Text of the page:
Examples in an introduction and evaluation of extension Program Evaluation

SAEEPER: Goodness-of-Fit Tests because that Nominal Variables

Packages used in this chapter

The following commands will install this packages if they are not currently installed:

if(!require(dplyr))install.packages("dplyr")if(!require(ggplot2))install.packages("ggplot2")if(!require(grid))install.packages("grid")if(!require(pwr))install.packages("pwr")

When to usage it

Null hypothesis

See the Handbook for info on this topics.

You are watching: Goodness of fit test in r

How the check works

Chi-square goodness-of-fit example

###--------------------------------------------------------------### Drosophila example, Chi-square goodness-of-fit, p. 46### --------------------------------------------------------------observed = c(770, 230) # observedfrequenciesexpected = c(0.75, 0.25) # expectedproportionschisq.test(x = observed, p = expected)

X-squared = 2.1333, df = 1, p-value = 0.1441

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Post-hoc test

Assumptions

See the Handbook for info on this topics.

Examples: extrinsichypothesis

### --------------------------------------------------------------### Crossbill example, Chi-square goodness-of-fit, p. 47### --------------------------------------------------------------observed = c(1752, 1895) # observed frequenciesexpected = c(0.5, 0.5) # supposed proportionschisq.test(x = observed, ns = expected)

X-squared = 5.6071, df = 1, p-value = 0.01789

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###--------------------------------------------------------------### Rice example, Chi-square goodness-of-fit, p. 47### --------------------------------------------------------------observed = c(772, 1611, 737)expected = c(0.25, 0.50, 0.25)chisq.test(x = observed, ns = expected)

X-squared = 4.1199, df = 2, p-value = 0.1275

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###--------------------------------------------------------------### Bird foraging example, Chi-square goodness-of-fit, pp. 47–48### --------------------------------------------------------------observed = c(70, 79, 3, 4)expected = c(0.54, 0.40, 0.05, 0.01)chisq.test(x = observed, p = expected)

X-squared = 13.5934, df = 3, p-value = 0.0035

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Example: intrinsichypothesis

###--------------------------------------------------------------### Intrinsic example, Chi-square goodness-of-fit, p. 48### --------------------------------------------------------------observed = c(1203, 2919, 1678)expected.prop = c(0.211, 0.497, 0.293)expected.count = sum(observed)*expected.propchi2 = sum((observed- expected.count)^2/ expected.count)chi2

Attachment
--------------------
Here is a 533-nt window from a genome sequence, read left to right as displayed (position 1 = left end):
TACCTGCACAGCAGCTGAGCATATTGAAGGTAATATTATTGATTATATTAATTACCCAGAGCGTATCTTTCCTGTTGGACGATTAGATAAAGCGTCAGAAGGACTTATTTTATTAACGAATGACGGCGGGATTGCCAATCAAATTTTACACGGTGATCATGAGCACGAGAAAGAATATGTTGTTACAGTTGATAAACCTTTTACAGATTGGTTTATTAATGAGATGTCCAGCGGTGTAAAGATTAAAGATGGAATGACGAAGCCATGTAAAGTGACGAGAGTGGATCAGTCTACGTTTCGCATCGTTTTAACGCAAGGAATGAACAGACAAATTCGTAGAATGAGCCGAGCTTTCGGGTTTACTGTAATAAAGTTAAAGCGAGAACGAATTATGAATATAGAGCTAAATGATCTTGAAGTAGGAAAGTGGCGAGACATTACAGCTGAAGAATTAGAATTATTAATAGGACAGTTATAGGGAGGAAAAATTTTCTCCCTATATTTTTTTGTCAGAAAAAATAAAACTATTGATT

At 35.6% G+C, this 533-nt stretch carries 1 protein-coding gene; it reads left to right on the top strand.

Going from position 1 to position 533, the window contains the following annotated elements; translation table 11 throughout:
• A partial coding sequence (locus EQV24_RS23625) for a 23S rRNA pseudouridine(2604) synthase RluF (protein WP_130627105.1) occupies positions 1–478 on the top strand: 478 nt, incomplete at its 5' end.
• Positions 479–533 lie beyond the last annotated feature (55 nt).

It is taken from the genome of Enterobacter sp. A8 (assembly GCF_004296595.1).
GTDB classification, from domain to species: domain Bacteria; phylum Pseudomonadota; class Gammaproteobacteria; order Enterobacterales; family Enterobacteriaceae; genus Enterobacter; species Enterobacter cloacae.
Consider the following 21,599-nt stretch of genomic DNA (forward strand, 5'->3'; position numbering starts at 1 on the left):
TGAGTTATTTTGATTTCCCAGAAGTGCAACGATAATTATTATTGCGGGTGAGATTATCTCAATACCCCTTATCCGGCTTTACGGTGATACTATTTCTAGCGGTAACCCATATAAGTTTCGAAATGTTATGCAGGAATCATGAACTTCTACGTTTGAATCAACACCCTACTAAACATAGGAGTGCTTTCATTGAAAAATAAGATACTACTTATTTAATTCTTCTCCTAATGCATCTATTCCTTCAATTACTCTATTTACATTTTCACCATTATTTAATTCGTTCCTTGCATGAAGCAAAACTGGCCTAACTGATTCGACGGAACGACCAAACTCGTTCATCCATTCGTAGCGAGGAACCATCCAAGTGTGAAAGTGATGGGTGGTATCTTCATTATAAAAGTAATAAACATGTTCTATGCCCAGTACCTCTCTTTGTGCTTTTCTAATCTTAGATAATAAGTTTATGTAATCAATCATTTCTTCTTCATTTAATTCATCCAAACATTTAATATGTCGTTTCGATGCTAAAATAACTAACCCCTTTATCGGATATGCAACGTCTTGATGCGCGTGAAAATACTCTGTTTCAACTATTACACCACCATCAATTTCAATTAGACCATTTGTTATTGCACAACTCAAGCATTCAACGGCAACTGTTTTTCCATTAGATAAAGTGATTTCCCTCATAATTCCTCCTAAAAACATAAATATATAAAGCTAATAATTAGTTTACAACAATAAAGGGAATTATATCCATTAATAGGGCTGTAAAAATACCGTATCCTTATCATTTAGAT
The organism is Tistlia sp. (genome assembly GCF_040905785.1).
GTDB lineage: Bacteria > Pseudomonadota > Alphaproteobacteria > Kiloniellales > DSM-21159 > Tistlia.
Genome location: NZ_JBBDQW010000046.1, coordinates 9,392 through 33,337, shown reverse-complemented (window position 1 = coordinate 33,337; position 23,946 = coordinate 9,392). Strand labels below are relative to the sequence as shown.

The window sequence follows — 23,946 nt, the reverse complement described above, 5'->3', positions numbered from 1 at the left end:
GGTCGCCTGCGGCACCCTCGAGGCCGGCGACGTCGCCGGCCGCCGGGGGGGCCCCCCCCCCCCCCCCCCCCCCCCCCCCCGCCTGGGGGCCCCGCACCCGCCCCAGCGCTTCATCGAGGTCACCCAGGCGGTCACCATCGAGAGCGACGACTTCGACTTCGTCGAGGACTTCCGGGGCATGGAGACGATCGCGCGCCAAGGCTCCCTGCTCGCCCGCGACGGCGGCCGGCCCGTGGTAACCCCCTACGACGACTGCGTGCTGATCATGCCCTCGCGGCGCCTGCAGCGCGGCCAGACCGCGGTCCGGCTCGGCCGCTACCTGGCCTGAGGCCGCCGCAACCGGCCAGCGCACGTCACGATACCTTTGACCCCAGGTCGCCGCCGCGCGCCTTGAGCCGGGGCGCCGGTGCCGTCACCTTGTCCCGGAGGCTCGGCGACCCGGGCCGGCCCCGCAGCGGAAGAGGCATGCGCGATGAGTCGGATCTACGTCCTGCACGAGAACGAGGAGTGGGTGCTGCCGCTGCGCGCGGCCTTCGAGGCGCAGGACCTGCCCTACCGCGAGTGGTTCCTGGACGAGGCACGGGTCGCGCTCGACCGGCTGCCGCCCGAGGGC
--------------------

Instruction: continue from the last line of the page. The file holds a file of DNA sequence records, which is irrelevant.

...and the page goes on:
<1> 1.082646

pchisq(chi2, df=1, lower.tail=FALSE)

<1> 0.2981064

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Graphing the results

The very first example below will usage the barplot functionin the indigenous graphics parcel to produce a basic plot. An initial we willcalculate the it was observed proportions and also then copy those results right into a matrixformat for plotting. We’ll call this matrix Matriz. View the “Chi-squareTest of Independence” section for a couple of notes on developing matrices.

The second example supplies the package ggplot2, and usesa data structure instead that a matrix. The data framework is named Forage. Forthis example, the code calculates confidence intervals and adds them come thedata frame. This code might be skipped if those values were determinedmanually and put into a data framework from i beg your pardon the plot could be generated.

Sometimes components will need to have the stimulate of theirlevels mentioned for ggplot2 to placed them in the exactly order ~ above theplot, together in the 2nd example. Otherwise R will alphabetize levels.

Simple bar plot with barplot

###--------------------------------------------------------------### straightforward bar plot of proportions, p. 49### supplies data in a matrix format### --------------------------------------------------------------

observed = c(70, 79, 3, 4)expected = c(0.54, 0.40, 0.05, 0.01)total = sum(observed)observed.prop = it was observed / totalobserved.prop

Douglas fir Ponderosa pine cool fir western larch

barplot(Matriz, beside=TRUE, legend=TRUE, ylim=c(0, 0.6), xlab="Tree species", ylab="Foraging proportion")

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Bar plot v confidence intervals v ggplot2